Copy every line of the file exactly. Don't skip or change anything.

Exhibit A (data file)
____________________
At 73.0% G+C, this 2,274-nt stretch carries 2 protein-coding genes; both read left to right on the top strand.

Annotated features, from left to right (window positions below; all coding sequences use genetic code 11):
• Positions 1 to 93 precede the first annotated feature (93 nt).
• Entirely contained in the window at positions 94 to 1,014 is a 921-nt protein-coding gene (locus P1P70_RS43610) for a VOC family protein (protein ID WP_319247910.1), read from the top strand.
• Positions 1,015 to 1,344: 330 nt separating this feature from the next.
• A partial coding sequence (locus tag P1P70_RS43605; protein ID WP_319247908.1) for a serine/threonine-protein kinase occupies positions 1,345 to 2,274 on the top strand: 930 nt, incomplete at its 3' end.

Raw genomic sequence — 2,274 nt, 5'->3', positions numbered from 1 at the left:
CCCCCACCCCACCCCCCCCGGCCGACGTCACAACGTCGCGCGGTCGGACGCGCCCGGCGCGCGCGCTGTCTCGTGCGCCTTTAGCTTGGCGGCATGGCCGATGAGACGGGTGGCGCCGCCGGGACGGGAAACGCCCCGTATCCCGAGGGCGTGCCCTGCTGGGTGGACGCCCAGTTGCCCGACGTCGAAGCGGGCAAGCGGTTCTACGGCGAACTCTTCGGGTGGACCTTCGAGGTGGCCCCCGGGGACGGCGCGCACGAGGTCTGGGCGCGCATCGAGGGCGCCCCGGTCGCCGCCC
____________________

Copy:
At 73.0% G+C, this 2,274-nt stretch carries 2 protein-coding genes; both read left to right on the top strand.

Annotated features, from left to right (window positions below; all coding sequences use genetic code 11):
• Positions 1 to 93 precede the first annotated feature (93 nt).
• Entirely contained in the window at positions 94 to 1,014 is a 921-nt protein-coding gene (locus P1P70_RS43610) for a VOC family protein (protein ID WP_319247910.1), read from the top strand.
• Positions 1,015 to 1,344: 330 nt separating this feature from the next.
• A partial coding sequence (locus tag P1P70_RS43605; protein ID WP_319247908.1) for a serine/threonine-protein kinase occupies positions 1,345 to 2,274 on the top strand: 930 nt, incomplete at its 3' end.

Raw genomic sequence — 2,274 nt, 5'->3', positions numbered from 1 at the left:
CCCCCACCCCACCCCCCCCGGCCGACGTCACAACGTCGCGCGGTCGGACGCGCCCGGCGCGCGCGCTGTCTCGTGCGCCTTTAGCTTGGCGGCATGGCCGATGAGACGGGTGGCGCCGCCGGGACGGGAAACGCCCCGTATCCCGAGGGCGTGCCCTGCTGGGTGGACGCCCAGTTGCCCGACGTCGAAGCGGGCAAGCGGTTCTACGGCGAACTCTTCGGGTGGACCTTCGAGGTGGCCCCCGGGGACGGCGCGCACGAGGTCTGGGCGCGCATCGAGGGCGCCCCGGTCGCCGCCC